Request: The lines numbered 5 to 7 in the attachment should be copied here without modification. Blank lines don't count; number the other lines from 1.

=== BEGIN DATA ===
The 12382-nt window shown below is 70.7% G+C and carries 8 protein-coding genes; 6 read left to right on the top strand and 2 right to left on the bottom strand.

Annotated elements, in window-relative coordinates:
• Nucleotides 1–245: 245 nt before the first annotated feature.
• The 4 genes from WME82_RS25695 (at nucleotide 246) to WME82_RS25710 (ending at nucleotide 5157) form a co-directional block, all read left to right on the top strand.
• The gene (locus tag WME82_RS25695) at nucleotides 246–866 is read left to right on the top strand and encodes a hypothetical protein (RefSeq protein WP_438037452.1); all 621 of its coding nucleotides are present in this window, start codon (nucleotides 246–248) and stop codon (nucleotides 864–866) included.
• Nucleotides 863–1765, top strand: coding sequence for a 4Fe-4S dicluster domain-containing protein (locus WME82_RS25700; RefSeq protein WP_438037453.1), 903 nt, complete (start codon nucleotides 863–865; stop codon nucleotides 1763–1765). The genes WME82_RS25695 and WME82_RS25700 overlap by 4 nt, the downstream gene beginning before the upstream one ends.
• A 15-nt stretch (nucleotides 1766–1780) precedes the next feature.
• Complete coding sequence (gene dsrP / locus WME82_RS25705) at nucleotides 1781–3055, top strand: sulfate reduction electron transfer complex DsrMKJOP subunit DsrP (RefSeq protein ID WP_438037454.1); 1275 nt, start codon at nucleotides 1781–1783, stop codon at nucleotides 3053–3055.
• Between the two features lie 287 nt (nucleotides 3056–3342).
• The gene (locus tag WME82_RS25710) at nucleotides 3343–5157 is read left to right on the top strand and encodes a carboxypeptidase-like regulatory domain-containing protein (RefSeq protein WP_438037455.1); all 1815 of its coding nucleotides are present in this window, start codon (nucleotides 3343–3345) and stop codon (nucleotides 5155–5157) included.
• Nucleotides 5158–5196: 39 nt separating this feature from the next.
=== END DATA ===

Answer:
• The gene (locus tag WME82_RS25695) at nucleotides 246–866 is read left to right on the top strand and encodes a hypothetical protein (RefSeq protein WP_438037452.1); all 621 of its coding nucleotides are present in this window, start codon (nucleotides 246–248) and stop codon (nucleotides 864–866) included.
• Nucleotides 863–1765, top strand: coding sequence for a 4Fe-4S dicluster domain-containing protein (locus WME82_RS25700; RefSeq protein WP_438037453.1), 903 nt, complete (start codon nucleotides 863–865; stop codon nucleotides 1763–1765). The genes WME82_RS25695 and WME82_RS25700 overlap by 4 nt, the downstream gene beginning before the upstream one ends.
• A 15-nt stretch (nucleotides 1766–1780) precedes the next feature.